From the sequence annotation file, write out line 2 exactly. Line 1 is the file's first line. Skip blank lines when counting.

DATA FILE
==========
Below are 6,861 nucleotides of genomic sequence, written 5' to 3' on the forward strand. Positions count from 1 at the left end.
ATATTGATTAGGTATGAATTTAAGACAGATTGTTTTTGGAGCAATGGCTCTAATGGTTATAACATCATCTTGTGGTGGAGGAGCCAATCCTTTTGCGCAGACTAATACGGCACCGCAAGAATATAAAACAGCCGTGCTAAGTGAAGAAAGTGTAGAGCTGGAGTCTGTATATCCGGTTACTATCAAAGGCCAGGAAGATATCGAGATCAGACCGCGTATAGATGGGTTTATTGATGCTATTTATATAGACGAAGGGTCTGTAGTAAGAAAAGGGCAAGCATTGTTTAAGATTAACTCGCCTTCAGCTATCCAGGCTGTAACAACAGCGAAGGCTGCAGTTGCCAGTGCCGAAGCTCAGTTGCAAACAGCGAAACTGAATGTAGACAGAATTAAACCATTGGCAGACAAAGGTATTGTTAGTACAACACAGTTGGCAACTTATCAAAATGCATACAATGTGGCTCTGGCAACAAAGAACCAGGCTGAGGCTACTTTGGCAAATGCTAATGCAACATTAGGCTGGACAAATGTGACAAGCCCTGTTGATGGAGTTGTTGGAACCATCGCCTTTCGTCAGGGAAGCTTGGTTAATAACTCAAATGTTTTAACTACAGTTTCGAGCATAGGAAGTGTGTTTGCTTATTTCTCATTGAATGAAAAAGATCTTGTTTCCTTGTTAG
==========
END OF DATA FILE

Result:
ATATTGATTAGGTATGAATTTAAGACAGATTGTTTTTGGAGCAATGGCTCTAATGGTTATAACATCATCTTGTGGTGGAGGAGCCAATCCTTTTGCGCAGACTAATACGGCACCGCAAGAATATAAAACAGCCGTGCTAAGTGAAGAAAGTGTAGAGCTGGAGTCTGTATATCCGGTTACTATCAAAGGCCAGGAAGATATCGAGATCAGACCGCGTATAGATGGGTTTATTGATGCTATTTATATAGACGAAGGGTCTGTAGTAAGAAAAGGGCAAGCATTGTTTAAGATTAACTCGCCTTCAGCTATCCAGGCTGTAACAACAGCGAAGGCTGCAGTTGCCAGTGCCGAAGCTCAGTTGCAAACAGCGAAACTGAATGTAGACAGAATTAAACCATTGGCAGACAAAGGTATTGTTAGTACAACACAGTTGGCAACTTATCAAAATGCATACAATGTGGCTCTGGCAACAAAGAACCAGGCTGAGGCTACTTTGGCAAATGCTAATGCAACATTAGGCTGGACAAATGTGACAAGCCCTGTTGATGGAGTTGTTGGAACCATCGCCTTTCGTCAGGGAAGCTTGGTTAATAACTCAAATGTTTTAACTACAGTTTCGAGCATAGGAAGTGTGTTTGCTTATTTCTCATTGAATGAAAAAGATCTTGTTTCCTTGTTAG